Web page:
Nutritional status and its determinants in children under five years of age in Rweibaare Parish, Bushenyi District.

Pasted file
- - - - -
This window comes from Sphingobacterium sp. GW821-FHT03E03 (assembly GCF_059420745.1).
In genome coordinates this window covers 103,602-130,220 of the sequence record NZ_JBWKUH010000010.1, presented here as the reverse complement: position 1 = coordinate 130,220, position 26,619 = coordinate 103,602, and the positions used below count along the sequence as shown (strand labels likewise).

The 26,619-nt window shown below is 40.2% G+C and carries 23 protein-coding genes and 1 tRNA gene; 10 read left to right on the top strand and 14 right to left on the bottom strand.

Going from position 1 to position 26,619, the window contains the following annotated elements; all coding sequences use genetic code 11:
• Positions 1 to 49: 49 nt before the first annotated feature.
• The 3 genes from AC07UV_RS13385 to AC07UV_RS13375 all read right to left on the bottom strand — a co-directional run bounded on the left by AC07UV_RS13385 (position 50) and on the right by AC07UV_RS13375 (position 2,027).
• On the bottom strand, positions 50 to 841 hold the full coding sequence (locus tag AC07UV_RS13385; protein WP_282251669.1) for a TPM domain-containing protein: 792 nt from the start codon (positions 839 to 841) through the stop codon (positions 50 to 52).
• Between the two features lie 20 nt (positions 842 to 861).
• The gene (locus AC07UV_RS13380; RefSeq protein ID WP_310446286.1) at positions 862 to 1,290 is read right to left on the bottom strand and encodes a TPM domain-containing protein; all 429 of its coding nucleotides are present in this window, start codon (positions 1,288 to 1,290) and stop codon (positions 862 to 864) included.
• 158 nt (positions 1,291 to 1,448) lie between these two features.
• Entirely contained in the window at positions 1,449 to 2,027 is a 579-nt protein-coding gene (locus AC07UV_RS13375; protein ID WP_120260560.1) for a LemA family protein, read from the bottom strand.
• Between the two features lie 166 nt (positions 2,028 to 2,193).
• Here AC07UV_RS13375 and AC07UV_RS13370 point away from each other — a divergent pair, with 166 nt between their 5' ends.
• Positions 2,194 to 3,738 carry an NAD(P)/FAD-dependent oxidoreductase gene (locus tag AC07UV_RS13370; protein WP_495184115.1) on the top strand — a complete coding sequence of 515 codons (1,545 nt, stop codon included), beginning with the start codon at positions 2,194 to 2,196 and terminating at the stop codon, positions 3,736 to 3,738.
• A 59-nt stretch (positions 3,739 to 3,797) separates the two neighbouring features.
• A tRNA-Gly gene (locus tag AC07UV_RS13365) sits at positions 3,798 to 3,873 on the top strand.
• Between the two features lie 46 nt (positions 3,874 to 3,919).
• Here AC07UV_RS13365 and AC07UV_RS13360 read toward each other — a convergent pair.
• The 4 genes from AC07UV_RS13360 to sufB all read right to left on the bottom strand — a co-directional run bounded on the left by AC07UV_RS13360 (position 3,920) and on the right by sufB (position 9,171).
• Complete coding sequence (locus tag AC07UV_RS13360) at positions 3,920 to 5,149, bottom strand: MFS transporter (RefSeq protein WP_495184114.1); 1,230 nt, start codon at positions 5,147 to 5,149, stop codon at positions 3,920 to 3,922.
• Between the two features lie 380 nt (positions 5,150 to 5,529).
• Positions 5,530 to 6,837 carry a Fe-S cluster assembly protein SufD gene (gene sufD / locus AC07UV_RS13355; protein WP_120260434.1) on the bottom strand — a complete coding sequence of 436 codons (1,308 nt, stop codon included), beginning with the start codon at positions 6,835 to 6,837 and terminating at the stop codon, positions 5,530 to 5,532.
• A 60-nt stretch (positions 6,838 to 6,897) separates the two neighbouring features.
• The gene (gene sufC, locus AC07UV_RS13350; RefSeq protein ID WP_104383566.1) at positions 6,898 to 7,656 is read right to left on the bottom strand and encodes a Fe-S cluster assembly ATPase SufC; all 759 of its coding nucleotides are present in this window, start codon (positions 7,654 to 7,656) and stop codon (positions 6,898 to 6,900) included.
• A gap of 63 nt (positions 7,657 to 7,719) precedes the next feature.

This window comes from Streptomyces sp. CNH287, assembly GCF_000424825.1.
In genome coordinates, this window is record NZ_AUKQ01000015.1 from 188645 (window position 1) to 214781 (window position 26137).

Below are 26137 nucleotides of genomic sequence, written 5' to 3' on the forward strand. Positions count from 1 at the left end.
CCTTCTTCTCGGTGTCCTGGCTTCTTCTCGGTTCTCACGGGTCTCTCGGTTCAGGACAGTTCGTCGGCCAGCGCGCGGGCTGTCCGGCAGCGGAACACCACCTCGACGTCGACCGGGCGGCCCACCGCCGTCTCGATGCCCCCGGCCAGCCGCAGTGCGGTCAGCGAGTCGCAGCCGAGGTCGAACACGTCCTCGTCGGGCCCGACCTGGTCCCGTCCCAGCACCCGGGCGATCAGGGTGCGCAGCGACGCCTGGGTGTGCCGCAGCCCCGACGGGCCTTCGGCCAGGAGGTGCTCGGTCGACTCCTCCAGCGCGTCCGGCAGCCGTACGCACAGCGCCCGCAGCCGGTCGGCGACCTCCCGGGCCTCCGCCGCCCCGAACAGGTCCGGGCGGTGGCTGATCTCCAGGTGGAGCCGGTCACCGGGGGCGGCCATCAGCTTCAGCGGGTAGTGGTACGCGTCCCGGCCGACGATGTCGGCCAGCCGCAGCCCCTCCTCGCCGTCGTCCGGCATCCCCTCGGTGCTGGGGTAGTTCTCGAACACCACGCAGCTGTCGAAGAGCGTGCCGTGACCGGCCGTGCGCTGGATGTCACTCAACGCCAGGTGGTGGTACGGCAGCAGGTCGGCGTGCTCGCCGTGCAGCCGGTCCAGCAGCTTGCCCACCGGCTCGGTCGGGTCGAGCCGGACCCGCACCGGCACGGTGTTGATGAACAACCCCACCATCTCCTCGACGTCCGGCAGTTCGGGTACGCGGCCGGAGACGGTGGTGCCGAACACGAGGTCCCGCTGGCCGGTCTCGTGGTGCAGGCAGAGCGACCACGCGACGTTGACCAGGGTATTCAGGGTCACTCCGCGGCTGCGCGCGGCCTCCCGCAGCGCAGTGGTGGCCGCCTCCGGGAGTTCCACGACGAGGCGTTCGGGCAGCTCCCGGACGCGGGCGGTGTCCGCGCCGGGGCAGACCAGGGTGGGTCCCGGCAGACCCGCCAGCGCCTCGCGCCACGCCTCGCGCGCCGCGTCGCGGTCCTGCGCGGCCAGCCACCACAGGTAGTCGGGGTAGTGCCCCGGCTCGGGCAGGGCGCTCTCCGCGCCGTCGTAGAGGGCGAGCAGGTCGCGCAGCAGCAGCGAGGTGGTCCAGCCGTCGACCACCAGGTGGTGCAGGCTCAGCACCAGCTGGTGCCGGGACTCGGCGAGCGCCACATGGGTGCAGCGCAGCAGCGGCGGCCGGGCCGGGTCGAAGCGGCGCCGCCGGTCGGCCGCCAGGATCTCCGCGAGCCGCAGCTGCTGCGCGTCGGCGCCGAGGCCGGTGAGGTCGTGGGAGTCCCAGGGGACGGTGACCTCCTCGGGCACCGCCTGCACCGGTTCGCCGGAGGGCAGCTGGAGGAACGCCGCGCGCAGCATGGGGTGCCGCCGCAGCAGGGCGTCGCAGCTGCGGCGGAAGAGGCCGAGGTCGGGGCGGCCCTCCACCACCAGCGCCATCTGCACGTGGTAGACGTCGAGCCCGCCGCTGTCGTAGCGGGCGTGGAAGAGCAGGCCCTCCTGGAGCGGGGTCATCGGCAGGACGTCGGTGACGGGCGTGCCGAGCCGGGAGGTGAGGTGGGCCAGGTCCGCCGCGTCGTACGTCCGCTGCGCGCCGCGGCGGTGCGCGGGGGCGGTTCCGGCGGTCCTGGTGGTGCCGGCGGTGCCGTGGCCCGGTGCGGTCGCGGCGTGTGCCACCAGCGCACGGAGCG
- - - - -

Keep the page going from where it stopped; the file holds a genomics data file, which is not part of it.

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Under-nutrition and infection are the major causes of morbidity and mortality in the developing world. These two problems are interrelated. Under-nutrition compromises barrier function, allowing easier access by pathogens, and compromises immune function. Thus malnutrition predisposes to infection. Studies done worldwide by UNICEF indicate that Africa has the worst nutritional status with high levels of underweight, stunting and wasting countrywide (UDHS 2000 - 2001 and 1995). UNICEF also estimated that 40% of all deaths among children under five years of age were related to malnutrition, with high levels of underweight up to 12%. The general objective of this study was to assess the nutritional status of children under five years of age in Rweibaare Parish, Bushenyi District. A descriptive cross-sectional study using quantitative data collection methods was used to collect data from mothers or caretakers of 215 children under five years. A structured/standardized questionnaire was used to collect the data and anthropometric measurements (weight and height) were taken and recorded in a table. The measurements were transformed into the standard anthropometrical measurements and standard indices of physical growth were considered. Stunting, underweight and wasting. The data collected was analysed manually using frequency tables. The results revealed that the rate of malnutrition was high, of the 21 5 children assessed 32% of the children were stunted, 13% underweight and 2.8% wasted. The factors contributing to this state of affairs were likely to be related with socio-economic status of the mothers which included age of the mother, education level and main occupation. Lack of information about nutrition was also a contributing factor as evidenced by inadequate breastfeeding with children that stopped breast feeding at four months and below having a high likelihood of malnutrition. Chronic malnutrition was a predominant form of malnutrition in this study as seen by malnourished children being mostly stunted (32%) and underweight (13%). rapid, nutrients requirements are high and the diets given are often inadequate because of lack of suitable food, parental poverty, ignorance and the social customs to which they are subjected. Background to the study The world over, health problems still remain many and demanding. One of the most striking problems facing the World Health Organisation is the high morbidity and mortality rates in infants and under fives, (WHO 2002). Under nutrition is described as the most pervasive human problem especially in less developed countries. It has an adverse effect on the quality of life and social and economic development (Gabir 1995). The problem of under nutrition is most prevalent among vulnerable groups especially in developing countries notably among children, adolescents, pregnant and lactating women and people living in difficult situations, such as the landless, the displaced and the poor (MOH 2002). In Uganda, as in other developing countries children below five years of age have been the target group for nutrition programmes due to the high rates of mortality and morbidity in this age group. UNICEF (1998), reposted that the infant mortality rate was 97/1,000 live births and the under five mortality rate was 141/1,000 live births in Uganda. Thirty to forty percent of the children under five years of age are malnourished, 38% in the same age group are stunted 5% wasted, and 61% of the population living below the poverty line, (UDHS 1995). Despite the apparent abundance of food in Uganda, subsistence agriculture. The favourable climate, and enormous natural resources, malnutrition still exists. This is due to regional food imbalances due to ecological differences between the various regions of the country, the under-developed inter-regional food marketing system, poor road network and inadequate food processing and storage facilities. The nutritional status of children is influenced by both diet and frequency of infections. Under-five children have high mortality rates; they suffer from frequent infections such as malaria, measles, intestinal worms and skin diseases, (Jelliffe, 1996). It was therefore, concluded that malnutrition is a significant problem in Rweibaale Parish. Bushenyi District. It can also be concluded that malnutrition is caused by many factors hence a need for a multi-sectoral approach if the problem is to be solved. The results could also be an indicator of a need for reproductive health services especially in planning for their families, caring for their children and have a source of income. It is therefore, recommended that another study be done to cover whole District to give a broader picture of nutritional status of children since this study covered only one Parish. Other studies that would use other indicators in addition to what was used (height and weight) such as upper arm circumference and head circumference is necessary. Health workers should be trained and re-oriented to do growth monitoring and promotion of good nutrition as part of integrated management of childhood illnesses.